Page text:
Comment

Why including sexual health education in specialist communities is essential

Simon Dowe and Jason Warriner look at the statistics regarding sexual health education.
Chlamydia

Simon Dowe and Jason Warriner look at the statistics regarding sexual health education.

Talking to a patient about their sexual health may not be a subject that nurses feel comfortable in doing.

Nurses who work in primary care are in a unique position to discuss and promote sexual health awareness due to the nature of their work.

  • At the end of 2014 there were 103,700 people living with HIV in the UK: this number has increased year on year since the 1980s.
  • In 2015, there were approximately 435,000 diagnoses of sexually transmitted infections (STIs) made in England.

These statistics highlight the need for effective strategies and visions to ensure that services are available and meet the needs of local populations.

In the UK HIV, sexual and reproductive health care services are provided

...

Simon Dowe and Jason Warriner look at the statistics regarding sexual health education.

Talking to a patient about their sexual health may not be a subject that nurses feel comfortable in doing.

Chlamydia
Chlamydia developing. Photo: Science Photo Library

Nurses who work in primary care are in a unique position to discuss and promote sexual health awareness due to the nature of their work.

  • At the end of 2014 there were 103,700 people living with HIV in the UK: this number has increased year on year since the 1980s.
  • In 2015, there were approximately 435,000 diagnoses of sexually transmitted infections (STIs) made in England.

These statistics highlight the need for effective strategies and visions to ensure that services are available and meet the needs of local populations.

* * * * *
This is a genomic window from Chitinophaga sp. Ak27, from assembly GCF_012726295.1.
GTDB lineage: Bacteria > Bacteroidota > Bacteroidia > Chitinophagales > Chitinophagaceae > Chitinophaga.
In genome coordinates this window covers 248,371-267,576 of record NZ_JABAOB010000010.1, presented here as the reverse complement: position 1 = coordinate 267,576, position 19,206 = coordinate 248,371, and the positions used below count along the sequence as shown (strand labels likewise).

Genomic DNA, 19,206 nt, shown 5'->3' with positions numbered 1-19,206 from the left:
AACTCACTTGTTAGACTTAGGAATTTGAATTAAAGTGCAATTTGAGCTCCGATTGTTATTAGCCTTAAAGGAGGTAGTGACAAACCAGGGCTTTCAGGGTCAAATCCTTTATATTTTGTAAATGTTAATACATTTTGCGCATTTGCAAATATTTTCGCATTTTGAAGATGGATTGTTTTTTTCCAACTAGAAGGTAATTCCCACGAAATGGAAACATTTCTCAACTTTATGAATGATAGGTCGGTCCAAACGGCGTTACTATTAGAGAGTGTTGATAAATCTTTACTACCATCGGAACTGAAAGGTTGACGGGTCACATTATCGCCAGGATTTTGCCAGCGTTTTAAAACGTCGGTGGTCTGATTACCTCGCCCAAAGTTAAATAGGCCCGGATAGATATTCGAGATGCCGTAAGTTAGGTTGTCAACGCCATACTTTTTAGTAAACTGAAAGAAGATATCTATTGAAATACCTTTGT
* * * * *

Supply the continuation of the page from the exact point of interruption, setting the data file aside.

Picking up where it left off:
In the UK HIV, sexual and reproductive health care services are provided by the NHS, independent sector and charities highlighting the range of stakeholders who work together to provide services and campaign to ensure sexual health is on the political agenda.

In 2015, the Faculty of Sexual and Reproductive Healthcare published ‘Better care, a better future: a new vision for sexual and reproductive health care in the UK.’

The vision recognises good sexual and reproductive health matters to everyone at some point in their lives, enabling people to pursue their ambitions in education, work and with their families.

Oppurtunities of support

For nurses working in primary care there are a range of opportunities to support the delivery of sexual health awareness and information to your patients and the public.

A key consideration is to have a knowledge and understanding of local services and how to refer or sign post people to services. Another consideration is encouraging people to have regular testing for STIs and HIV if they have changed partners or feel that they have put themselves at risk.

The introduction and impact of the National Chlamydia Screening Programme in England has changed the way sexual health services engage with young people. This enabled young people to test for Chlamydia in a variety of community settings and be able to access further information.

This has also assisted in the development of community-based services that work alongside a wide range of professionals such as community pharmacists.

As health and social care provision across the UK continues to change it is expected more services will be transferred to community settings, highlighting the necessity for integrated working and collaboration.

Funding pressures

Sexual health services will face funding pressures, and will be required to change and look at new ways of working to ensure high quality and safe services are provided.

The role of all nurses and healthcare support workers in community settings to promote sexual health will be essential to ensure the needs of patients are met and good sexual health is maintained.

For those of us working in community settings the inclusion of sexual health education is essential alongside access to continuing professional education.


About the authors

Simon DoweSimon Dowe is chief executive at The Sussex Beacon

Jason WarrinerJason Warriner is clinical services director at The Sussex Beacon

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